What You Need to Know About Manufacturing Writing

Posted on March 10, 2012 by Scott C

Plastic injection molding. Horizontal and vertical machining. Electrical discharge machining (EDM). Stamping. RPM. Spindles. Milling.

The aforementioned are all technologies and terms that publications are expecting candidates to know when they’re looking to hire manufacturing bloggers or journalists. We know what you’re thinking: you’re a writer, not a machinist. You’ve never worked on the production line. Instead, your job setting is in a cubicle in front of a computer. So how exactly do you qualify as an expert in manufacturing? For starters, just because you’ve never worked in a factory doesn’t mean that you can’t pick up the field and its technologies and techniques. However, if you’re serious about actually getting a hands-on overview to such equipment, contact your local community college or university, many of which offer introductory courses on these topics.

Here’s some other tips and advice that can put you on the fast-track to becoming an expert in manufacturing writing, whether you’re reporting on hard news and production trends, or writing about various production technology:

  • Get familiar with the technology: We already mentioned how you might consider taking an introductory course to manufacturing at a local college, but there are other ways to learn as well. For instance, see if there are any production plants, or OEMs of manufacturing equipment, near you and contact them, asking if you might be able to tour such a facility. Also consider attending a manufacturing trade show, such as the International Manufacturing Technology Show, or IMTS, where you can see OEMs show off their latest technology. IMTS is the largest manufacturing trade show in the Western Hemisphere and occurs once every two years in Chicago. And of course, there’s always the tried and true way of extensively researching and learning about such technology on your own.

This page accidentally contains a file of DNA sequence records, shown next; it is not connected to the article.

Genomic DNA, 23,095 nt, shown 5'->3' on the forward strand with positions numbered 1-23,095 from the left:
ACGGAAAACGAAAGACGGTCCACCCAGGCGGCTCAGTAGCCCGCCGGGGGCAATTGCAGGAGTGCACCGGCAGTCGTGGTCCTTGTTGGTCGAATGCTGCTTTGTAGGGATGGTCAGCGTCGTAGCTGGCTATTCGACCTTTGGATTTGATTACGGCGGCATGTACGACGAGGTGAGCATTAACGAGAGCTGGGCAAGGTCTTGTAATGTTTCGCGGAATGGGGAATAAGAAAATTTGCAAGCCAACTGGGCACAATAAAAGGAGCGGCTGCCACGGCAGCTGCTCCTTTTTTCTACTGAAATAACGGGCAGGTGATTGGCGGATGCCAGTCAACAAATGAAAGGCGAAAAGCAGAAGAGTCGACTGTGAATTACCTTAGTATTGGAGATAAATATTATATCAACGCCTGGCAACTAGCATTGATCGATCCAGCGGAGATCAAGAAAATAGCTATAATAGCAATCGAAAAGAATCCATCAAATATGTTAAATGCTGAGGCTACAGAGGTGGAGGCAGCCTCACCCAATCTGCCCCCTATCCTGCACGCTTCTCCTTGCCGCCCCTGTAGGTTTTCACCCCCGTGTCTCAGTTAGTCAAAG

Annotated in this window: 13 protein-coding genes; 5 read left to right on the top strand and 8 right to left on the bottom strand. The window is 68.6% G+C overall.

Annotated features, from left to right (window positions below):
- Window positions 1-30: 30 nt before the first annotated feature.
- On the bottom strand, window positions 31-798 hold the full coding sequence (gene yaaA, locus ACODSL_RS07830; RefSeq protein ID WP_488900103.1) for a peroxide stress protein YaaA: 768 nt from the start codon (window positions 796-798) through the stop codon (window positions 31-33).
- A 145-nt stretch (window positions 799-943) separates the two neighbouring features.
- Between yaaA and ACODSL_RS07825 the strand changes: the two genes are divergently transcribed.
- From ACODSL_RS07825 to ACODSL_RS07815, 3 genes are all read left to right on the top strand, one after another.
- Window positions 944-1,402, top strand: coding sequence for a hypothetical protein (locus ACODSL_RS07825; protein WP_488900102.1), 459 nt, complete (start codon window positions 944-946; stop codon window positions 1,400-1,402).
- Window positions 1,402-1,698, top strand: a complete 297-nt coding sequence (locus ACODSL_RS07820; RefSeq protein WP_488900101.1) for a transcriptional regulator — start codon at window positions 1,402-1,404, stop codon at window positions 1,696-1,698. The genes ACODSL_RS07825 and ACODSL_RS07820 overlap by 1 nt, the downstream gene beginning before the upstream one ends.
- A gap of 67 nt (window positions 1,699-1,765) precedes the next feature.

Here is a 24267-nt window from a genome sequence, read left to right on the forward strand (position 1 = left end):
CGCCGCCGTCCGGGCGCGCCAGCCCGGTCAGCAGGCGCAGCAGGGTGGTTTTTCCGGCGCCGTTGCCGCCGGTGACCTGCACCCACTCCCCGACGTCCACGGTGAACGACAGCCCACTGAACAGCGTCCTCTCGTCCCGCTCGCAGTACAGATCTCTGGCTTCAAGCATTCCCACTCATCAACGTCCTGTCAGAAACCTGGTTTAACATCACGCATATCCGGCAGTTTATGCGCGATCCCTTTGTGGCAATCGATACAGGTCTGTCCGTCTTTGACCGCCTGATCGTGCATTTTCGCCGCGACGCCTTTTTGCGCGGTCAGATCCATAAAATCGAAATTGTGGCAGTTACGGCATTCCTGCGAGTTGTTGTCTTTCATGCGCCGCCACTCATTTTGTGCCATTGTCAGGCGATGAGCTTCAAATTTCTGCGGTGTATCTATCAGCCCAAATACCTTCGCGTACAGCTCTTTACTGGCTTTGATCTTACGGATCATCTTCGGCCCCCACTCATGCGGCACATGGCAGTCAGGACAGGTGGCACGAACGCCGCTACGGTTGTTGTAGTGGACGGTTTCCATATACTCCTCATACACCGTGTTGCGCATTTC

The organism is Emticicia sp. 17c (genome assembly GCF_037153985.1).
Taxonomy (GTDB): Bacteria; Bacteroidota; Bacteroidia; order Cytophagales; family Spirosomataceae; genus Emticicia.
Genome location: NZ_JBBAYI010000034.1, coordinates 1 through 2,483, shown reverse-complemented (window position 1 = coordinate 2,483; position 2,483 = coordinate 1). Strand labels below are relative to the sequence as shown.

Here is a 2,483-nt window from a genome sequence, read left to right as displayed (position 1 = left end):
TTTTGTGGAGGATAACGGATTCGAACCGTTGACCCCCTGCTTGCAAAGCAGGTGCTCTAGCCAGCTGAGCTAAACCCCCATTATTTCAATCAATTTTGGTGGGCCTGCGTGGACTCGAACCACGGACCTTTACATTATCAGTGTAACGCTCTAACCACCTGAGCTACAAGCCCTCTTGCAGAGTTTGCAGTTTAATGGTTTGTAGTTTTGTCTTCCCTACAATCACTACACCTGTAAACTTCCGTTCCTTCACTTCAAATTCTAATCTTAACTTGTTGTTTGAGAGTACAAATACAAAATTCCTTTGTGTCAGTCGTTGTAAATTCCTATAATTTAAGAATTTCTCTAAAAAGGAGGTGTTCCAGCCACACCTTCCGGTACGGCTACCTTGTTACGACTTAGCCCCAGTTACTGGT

• Join an association: Once you familiarize yourself with the technology, consider joining or becoming affiliated with an association, such as the Society of Manufacturing Engineers, to boost your credibility. There’s also the Association of Manufacturing Technology.
  • Understand trends: Part of becoming on expert on manufacturing is knowing the trends, so you should becoming knowledgeable about manufacturing trends and outlook on both a domestic and international level.
  • CAM: Computer-aided manufacturing, or CAM, is software that allows manufacturing engineers to virtually see how certain parts will be produced via manufacturing technologies. Familiarize yourself with the various CAM providers and how the software can help accelerate manufacturing methods.
  • Read, read and read: There are several manufacturing publications that you should view as resources in your quest to become an expert and get hired as a manufacturing writer. Read the likes of Modern Machine Shop, Production Machining, Manufacturing Engineering and Manufacturing Automation.

Scott C is a freelance writer available on WriterAccess, a marketplace where clients and expert writers connect for assignments.


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